Sony drops pricing information from the PlayStation Blog

Here's why.

Last week, Sony for the first time failed to include the prices of games as part of the weekly PlayStation Store update on the European PlayStation Blog - much to the annoyance of regular readers.

Sony let PlayStation Blog readers know about the change via a paragraph slipped inside the Store update post. Note the lack of explanation:

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PlayStation gamers use the PlayStation Store update post to discover what's new on their console that week. I often use it myself! And the pricing information alongside each game and piece of downloadable content provided a useful, at-a-glance picture of whether or not something was worth a download.

So it was a surprise to see Sony ditch pricing information on the blog and force people to click through to the PlayStation Store for each individual item in order to find out how much games and DLC cost in their region.

The reaction from the PlayStation community was, as you'd expect, entirely negative. Some even accused Sony of hiding its pricing, which has come under fire for being too expensive in comparison to the cost of games in North America.

This week, as part of the latest PlayStation Store update, Sony explained the move. Here's the statement:

Here at SCEE, we cater for a huge number of territories across Europe and beyond, many of which use different currencies. In fact, we cater for about 20 different currencies across more than 30 countries. We're both legally and ethically obliged not to be misleading in our communications, and by only listing prices in, say, and €, we are potentially giving gamers in territories who do not use those currencies a false impression of the cost of an item.

So we're left with two options: either publish every currency price for every item, or ask you to click through to PlayStation Store to see an accurate local price, which is generated automatically based on your ISP's location.

If you were to take a typical PlayStation Store promotion featuring around 100 discounted items, the blog post would have to feature around 2000 separate prices to be compliant. That would not only be impractical to create, but it would also make the blog post very difficult to read.

Duly, we've made the difficult decision to remove pricing information and ask you to click through to PlayStation Store.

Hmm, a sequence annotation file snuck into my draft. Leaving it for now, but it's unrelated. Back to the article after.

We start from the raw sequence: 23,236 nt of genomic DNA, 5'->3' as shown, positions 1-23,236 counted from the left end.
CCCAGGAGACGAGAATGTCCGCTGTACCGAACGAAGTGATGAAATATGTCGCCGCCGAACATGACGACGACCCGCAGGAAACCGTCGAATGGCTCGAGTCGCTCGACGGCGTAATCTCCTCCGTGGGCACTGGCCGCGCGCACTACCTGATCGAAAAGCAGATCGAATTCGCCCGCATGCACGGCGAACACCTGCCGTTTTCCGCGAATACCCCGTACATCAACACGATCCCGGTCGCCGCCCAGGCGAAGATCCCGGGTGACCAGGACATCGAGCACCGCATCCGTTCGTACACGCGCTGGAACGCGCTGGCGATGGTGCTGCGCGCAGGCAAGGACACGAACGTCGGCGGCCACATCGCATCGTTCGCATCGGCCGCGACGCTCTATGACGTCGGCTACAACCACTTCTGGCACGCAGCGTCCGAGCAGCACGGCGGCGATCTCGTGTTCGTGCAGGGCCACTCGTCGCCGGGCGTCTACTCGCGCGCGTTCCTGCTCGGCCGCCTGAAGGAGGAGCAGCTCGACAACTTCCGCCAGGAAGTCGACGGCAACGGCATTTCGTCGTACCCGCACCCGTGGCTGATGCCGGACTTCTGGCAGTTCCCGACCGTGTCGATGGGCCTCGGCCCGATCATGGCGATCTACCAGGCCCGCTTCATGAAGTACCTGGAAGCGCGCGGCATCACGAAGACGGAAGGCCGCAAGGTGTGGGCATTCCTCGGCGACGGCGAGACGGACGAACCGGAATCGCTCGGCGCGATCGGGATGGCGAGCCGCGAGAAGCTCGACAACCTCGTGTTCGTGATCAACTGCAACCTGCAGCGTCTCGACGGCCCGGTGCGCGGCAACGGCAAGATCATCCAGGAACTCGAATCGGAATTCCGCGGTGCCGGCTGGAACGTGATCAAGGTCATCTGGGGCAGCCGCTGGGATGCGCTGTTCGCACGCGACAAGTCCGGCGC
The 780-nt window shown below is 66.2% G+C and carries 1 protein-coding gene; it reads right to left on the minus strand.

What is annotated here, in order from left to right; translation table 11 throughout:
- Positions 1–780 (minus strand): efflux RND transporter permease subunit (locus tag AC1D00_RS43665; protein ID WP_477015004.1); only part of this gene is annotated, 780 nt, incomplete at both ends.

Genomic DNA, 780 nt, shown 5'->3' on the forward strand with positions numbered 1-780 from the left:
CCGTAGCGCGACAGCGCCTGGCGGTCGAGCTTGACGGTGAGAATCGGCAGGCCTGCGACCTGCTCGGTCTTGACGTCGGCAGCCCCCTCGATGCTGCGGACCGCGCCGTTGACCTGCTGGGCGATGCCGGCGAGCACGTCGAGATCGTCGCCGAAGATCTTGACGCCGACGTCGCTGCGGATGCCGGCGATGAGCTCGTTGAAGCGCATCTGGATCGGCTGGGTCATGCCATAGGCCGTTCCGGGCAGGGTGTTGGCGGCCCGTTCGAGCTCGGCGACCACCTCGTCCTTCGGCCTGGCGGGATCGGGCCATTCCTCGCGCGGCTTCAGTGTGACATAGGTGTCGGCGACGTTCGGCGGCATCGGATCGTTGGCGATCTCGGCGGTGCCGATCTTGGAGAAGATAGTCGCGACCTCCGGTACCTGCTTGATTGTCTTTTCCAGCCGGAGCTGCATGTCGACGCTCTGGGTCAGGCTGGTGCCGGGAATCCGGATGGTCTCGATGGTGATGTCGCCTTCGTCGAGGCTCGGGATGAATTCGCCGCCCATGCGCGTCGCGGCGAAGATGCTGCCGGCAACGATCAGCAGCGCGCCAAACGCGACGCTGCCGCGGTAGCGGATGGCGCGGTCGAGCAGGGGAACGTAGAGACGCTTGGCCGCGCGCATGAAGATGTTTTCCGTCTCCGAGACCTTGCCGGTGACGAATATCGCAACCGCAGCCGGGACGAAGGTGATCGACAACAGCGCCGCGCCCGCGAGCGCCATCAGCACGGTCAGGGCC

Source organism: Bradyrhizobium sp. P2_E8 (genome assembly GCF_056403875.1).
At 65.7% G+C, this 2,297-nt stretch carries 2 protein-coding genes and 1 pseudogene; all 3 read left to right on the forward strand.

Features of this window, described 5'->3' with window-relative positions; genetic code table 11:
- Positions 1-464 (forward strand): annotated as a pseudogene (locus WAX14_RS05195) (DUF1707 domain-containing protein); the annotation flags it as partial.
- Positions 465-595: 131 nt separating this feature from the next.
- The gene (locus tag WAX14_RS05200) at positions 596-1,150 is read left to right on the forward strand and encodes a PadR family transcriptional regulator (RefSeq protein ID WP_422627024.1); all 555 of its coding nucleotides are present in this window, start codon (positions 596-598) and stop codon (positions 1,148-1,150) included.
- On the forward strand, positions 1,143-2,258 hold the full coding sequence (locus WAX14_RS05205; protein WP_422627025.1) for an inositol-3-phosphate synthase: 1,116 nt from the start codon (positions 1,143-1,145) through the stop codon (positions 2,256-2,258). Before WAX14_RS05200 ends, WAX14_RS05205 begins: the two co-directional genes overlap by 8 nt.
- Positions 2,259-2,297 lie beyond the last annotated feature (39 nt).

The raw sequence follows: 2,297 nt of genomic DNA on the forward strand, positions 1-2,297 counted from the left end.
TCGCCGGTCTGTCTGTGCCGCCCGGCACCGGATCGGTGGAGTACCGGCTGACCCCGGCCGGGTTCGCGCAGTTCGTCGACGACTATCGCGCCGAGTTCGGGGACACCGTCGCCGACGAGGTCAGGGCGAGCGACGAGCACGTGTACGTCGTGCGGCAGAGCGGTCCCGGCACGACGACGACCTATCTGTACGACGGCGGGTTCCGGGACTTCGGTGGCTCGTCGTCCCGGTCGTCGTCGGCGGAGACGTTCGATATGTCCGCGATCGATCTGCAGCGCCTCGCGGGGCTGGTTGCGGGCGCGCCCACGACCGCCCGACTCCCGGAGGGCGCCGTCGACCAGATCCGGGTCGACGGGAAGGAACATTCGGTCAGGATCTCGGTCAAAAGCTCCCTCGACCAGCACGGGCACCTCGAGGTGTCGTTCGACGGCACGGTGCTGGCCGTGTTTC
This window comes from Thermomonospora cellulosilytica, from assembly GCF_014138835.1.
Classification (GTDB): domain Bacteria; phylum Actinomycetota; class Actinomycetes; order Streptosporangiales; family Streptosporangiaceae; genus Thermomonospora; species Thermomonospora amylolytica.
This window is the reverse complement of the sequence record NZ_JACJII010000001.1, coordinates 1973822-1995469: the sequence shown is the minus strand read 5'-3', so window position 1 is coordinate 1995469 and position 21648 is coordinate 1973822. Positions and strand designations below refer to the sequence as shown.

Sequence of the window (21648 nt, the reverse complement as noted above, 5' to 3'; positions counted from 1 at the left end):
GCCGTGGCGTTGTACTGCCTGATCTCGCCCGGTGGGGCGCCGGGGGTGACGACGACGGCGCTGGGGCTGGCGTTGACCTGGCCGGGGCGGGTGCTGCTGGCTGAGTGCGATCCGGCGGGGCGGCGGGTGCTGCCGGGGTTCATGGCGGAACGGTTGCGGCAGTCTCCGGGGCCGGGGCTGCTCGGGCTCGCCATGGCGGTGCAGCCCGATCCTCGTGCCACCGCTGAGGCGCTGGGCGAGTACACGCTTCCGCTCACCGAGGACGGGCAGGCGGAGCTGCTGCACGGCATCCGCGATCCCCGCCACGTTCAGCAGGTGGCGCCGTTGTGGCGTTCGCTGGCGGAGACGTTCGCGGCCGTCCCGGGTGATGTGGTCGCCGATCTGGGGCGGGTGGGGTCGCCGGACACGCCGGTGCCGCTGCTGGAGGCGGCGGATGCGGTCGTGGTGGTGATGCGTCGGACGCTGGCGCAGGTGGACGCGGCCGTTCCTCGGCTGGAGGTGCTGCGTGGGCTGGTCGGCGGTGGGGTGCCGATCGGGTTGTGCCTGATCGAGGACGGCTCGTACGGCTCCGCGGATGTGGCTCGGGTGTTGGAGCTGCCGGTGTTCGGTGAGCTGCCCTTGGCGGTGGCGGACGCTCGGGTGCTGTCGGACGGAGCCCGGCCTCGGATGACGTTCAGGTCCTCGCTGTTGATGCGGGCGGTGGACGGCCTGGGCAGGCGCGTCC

So, I hope that gives you some background into why the change has been made. We're always looking for ways to improve how we communicate with our readers and customers, and the topic of PlayStation Store pricing is certainly something that will remain in our crosshairs. Thanks for your understanding, and your valuable feedback.

The reaction to the explanation has been, largely, positive (a detailed statement that sounds like it comes from a human being goes a long way!). There are a few complaints, though. One user has questioned why Sony struggles with pricing when competitors such as Microsoft and Steam do not.

There are a few reasonable suggestions, too, such as the PlayStation website pulling in local pricing based on users' ISP or PSN ID.

This idea, Sony said, is doable, but it sounds like a decent amount of work, so don't hold your breath.

Yes, this is a sensible suggestion, and a more sophisticated 'logged in' experience is certainly on our shopping list. That said, unfortunately it's not quite as straightforward as a click of the fingers - it's a significant undertaking with fairly wide ramifications. In short, it's not something we'll be able to facilitate in the short-term. But further out, maybe!

So there you have it. No more prices on the PlayStation Store update blog post. At least now we know why.

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About the author

Wesley Yin-Poole

Wesley Yin-Poole

Deputy Editor

Wesley is Eurogamer's deputy editor. He likes news, interviews, and more news. He also likes Street Fighter more than anyone can get him to shut up about it.

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